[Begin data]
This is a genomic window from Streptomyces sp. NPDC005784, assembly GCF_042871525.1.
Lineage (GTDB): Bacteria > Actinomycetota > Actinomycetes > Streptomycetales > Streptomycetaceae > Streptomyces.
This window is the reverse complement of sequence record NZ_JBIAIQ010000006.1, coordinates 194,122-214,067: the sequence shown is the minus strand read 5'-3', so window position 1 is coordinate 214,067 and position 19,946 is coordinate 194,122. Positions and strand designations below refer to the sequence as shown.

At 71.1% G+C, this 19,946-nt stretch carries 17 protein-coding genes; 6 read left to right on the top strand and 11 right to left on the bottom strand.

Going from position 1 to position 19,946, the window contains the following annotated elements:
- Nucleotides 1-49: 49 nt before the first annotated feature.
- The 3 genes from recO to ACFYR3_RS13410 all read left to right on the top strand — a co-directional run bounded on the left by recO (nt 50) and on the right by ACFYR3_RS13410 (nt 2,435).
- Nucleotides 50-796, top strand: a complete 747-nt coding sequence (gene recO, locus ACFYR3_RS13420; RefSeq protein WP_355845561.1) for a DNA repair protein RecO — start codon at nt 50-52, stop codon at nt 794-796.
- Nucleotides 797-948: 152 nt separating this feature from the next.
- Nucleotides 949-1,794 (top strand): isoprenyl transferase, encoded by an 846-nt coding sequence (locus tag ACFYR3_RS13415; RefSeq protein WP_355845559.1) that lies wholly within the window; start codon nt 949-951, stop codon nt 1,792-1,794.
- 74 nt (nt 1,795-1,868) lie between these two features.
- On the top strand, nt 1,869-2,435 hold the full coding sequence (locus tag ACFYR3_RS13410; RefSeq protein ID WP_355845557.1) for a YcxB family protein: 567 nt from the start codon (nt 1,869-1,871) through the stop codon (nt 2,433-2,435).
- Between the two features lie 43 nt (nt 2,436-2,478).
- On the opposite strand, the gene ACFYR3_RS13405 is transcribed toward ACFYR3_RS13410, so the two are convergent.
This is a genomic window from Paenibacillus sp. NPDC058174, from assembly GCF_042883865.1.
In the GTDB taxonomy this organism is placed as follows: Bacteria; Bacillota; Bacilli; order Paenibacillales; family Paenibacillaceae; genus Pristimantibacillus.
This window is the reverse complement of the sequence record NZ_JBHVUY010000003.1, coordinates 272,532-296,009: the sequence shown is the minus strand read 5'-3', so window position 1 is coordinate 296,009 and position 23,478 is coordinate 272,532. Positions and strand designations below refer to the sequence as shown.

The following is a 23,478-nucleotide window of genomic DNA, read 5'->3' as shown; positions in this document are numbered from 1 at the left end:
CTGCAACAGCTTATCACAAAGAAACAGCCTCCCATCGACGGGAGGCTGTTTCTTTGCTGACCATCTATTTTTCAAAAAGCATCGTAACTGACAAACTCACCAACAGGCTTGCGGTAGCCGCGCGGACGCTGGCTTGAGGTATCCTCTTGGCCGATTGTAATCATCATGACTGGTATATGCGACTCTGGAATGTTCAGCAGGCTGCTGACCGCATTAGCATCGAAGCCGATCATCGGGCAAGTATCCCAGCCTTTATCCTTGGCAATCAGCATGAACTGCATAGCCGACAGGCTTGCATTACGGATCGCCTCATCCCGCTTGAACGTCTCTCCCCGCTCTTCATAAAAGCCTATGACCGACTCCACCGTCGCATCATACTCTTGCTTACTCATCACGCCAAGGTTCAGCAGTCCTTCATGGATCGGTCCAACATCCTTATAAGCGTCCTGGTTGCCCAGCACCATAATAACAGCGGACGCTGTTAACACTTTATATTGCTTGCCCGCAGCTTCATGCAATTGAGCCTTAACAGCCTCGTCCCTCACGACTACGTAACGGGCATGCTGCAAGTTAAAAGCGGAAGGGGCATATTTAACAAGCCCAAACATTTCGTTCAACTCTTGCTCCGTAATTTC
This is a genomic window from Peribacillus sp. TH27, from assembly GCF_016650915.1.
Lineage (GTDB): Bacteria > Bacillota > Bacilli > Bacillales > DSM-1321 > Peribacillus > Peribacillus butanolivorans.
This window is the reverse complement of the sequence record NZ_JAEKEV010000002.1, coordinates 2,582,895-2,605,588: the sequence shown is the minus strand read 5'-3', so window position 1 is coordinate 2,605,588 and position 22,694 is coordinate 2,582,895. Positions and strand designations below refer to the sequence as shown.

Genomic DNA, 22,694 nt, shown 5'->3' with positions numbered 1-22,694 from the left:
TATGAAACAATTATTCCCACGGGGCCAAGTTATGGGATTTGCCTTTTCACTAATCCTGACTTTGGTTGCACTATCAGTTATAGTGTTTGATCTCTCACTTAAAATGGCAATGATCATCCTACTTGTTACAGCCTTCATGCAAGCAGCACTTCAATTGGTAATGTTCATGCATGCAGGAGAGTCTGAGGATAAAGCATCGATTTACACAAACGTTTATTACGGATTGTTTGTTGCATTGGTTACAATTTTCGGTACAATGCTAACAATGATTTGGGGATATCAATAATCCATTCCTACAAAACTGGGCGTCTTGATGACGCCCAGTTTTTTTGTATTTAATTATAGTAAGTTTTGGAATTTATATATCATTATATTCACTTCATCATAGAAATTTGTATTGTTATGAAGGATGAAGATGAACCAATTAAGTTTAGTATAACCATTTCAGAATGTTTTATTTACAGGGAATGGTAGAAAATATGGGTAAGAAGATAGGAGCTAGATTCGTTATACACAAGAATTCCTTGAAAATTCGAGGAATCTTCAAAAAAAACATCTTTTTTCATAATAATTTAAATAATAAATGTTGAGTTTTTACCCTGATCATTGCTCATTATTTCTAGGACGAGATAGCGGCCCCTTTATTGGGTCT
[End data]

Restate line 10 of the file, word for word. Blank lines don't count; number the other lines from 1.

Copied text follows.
- Nucleotides 949-1,794 (top strand): isoprenyl transferase, encoded by an 846-nt coding sequence (locus tag ACFYR3_RS13415; RefSeq protein WP_355845559.1) that lies wholly within the window; start codon nt 949-951, stop codon nt 1,792-1,794.